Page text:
So if you haven’t yet done so. Make your to do list of how you are going to prepare for the interview.

Act #3 Get some data on you home state

If your home state is not Delhi, start collecting some data on your city & state. If you have spent college days in, say, Manipal, do basic reserach on Udupi as well. If you come from a state with a grand history like Bihar, do the history of your state very well. For states like Bihar, with a grand history and no-so-grand-present, the same questions have often been asked by different panels, year after year. This indicates two things:

  • One, there is something called preparing standard questions
  • Second, people can prepare better standard answers. Hence “preparation” for Interview is a reality

Act #4 Go through your college days. Literally.

If you are a civil engineer, or electrical engineer, do some basics on those subjects. There is usually an IES guy  Sir in the panel, who may ask you questions like

  • What happens when you add more cement ( or steel reinforcements  ) to a building . The correct answer is something on these lines – like concrete works best under compression but buckle under tension while steel reinforcements perform well under tension, but can’t take compression – I am not a Civils engineer and this may not be the exact answer , but this questions has been asked to more than one friend of mine
  • DC Motor questions for electrical students may be asked, do prepare well. Sir D K Dewan was asking these questions in 2014.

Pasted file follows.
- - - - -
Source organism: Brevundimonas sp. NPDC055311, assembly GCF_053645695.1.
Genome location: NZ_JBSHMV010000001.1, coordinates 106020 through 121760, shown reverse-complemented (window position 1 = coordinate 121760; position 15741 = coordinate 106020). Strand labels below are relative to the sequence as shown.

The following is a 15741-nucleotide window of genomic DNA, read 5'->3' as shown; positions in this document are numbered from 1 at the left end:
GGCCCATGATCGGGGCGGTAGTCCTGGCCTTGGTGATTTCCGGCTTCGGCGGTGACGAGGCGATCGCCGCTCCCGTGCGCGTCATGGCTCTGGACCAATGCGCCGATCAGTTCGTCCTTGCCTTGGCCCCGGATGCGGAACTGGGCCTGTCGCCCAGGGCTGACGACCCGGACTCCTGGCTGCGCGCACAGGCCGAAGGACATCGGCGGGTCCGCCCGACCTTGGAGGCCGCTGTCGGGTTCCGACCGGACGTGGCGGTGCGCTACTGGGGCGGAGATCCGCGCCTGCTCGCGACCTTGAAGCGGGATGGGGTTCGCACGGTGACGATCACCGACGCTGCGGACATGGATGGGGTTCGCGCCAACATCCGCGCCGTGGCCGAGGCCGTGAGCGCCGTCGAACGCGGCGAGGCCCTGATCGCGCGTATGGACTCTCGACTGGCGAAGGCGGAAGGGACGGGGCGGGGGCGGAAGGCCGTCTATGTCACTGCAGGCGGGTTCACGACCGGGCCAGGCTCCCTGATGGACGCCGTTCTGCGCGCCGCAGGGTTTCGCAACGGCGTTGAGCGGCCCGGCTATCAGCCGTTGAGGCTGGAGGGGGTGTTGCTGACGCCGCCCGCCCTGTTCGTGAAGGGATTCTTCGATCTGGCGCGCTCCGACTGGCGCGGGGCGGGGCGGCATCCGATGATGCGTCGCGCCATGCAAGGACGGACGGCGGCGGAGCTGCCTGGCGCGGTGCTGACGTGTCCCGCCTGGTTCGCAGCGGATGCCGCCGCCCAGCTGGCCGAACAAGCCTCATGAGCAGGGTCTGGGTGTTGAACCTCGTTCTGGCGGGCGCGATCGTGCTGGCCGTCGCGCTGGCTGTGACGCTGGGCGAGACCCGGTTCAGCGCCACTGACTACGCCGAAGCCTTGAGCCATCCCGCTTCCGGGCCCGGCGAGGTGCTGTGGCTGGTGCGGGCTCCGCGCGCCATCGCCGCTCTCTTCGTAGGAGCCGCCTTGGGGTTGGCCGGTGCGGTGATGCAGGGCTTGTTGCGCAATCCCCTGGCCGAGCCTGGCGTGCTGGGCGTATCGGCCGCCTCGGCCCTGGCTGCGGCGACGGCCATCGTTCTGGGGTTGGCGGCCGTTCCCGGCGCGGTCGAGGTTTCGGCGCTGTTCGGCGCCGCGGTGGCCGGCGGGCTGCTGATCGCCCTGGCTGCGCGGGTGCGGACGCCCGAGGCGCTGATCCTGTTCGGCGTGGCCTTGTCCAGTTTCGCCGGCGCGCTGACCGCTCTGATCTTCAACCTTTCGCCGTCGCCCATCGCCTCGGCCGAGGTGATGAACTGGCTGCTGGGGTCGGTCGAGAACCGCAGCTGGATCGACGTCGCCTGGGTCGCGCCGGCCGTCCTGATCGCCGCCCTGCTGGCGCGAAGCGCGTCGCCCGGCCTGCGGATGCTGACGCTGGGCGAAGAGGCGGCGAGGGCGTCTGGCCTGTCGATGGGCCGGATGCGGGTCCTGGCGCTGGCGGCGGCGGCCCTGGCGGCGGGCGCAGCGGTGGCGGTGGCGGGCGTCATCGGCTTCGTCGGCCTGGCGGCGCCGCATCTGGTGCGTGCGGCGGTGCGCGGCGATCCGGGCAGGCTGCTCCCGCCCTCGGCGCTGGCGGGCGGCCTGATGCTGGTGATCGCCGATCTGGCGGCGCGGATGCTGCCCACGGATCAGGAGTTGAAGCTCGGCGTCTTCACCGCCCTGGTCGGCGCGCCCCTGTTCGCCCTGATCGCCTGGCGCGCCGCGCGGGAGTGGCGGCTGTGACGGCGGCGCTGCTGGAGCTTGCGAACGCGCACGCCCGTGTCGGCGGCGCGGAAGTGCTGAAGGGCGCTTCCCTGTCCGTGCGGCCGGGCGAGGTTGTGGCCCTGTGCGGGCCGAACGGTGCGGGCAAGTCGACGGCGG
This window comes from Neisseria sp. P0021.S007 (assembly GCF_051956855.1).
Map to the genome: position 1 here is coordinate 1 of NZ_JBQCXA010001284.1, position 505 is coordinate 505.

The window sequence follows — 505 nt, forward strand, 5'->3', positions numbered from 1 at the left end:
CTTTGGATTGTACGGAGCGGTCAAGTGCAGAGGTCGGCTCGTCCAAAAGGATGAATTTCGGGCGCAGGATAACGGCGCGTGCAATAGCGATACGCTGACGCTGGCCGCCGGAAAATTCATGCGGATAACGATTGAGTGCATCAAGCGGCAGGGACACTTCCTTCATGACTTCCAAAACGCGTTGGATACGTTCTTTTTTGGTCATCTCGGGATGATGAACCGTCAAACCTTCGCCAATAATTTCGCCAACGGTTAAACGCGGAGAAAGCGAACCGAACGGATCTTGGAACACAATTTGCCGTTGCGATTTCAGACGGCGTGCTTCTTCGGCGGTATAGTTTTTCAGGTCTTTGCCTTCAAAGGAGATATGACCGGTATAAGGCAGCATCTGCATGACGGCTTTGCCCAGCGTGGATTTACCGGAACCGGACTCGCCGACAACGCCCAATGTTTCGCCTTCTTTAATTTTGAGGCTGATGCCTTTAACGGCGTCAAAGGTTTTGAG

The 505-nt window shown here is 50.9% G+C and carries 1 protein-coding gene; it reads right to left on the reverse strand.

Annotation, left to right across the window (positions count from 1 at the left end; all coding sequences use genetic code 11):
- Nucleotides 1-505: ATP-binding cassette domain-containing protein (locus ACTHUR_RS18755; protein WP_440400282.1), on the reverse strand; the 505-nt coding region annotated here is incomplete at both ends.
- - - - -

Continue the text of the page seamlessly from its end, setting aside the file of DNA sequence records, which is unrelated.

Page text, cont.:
• Doctors should also have basic questions like – What will be you diagnosis if you see a man with swollen legs ( The answer is not Filariasis )

Act #5 Form Study Groups

You need probably no study groups for Prelims. For Mains, study groups may help. But group studied does definitely help for Interview preparation. Try forming your close study groups – of at least 2 members, but nor more than 4-5 members based on:

  • Your common optional
  • Your home state
  • Your hobby

You can form multiple groups based on above criteria. The goal of the study groups should be to generate as many questions as possible. And as many answers as possible. A group of three people is ideal.

Act #6 Get fit

Though your belly isn’t a criterion for the marks you will be awarded, it is still a good idea to get fit before the Interview call.

Being fit is a slope – its either uphill or downhill. From now till the date of your interview, you will either get fitter, or fatter. You wont usually stay the same. Try being on the better side of the slope. This isn’t a must-do, but a should-do.

You don’t want to be caught in a situation where fitting in your pants is your biggest headache that day.

Don’t believe me? Try wearing formal pants today.

Until Next Time,

Neyawn

Disclaimer: This article reflects the personal views  of the author and does not represent the views of ForumIAS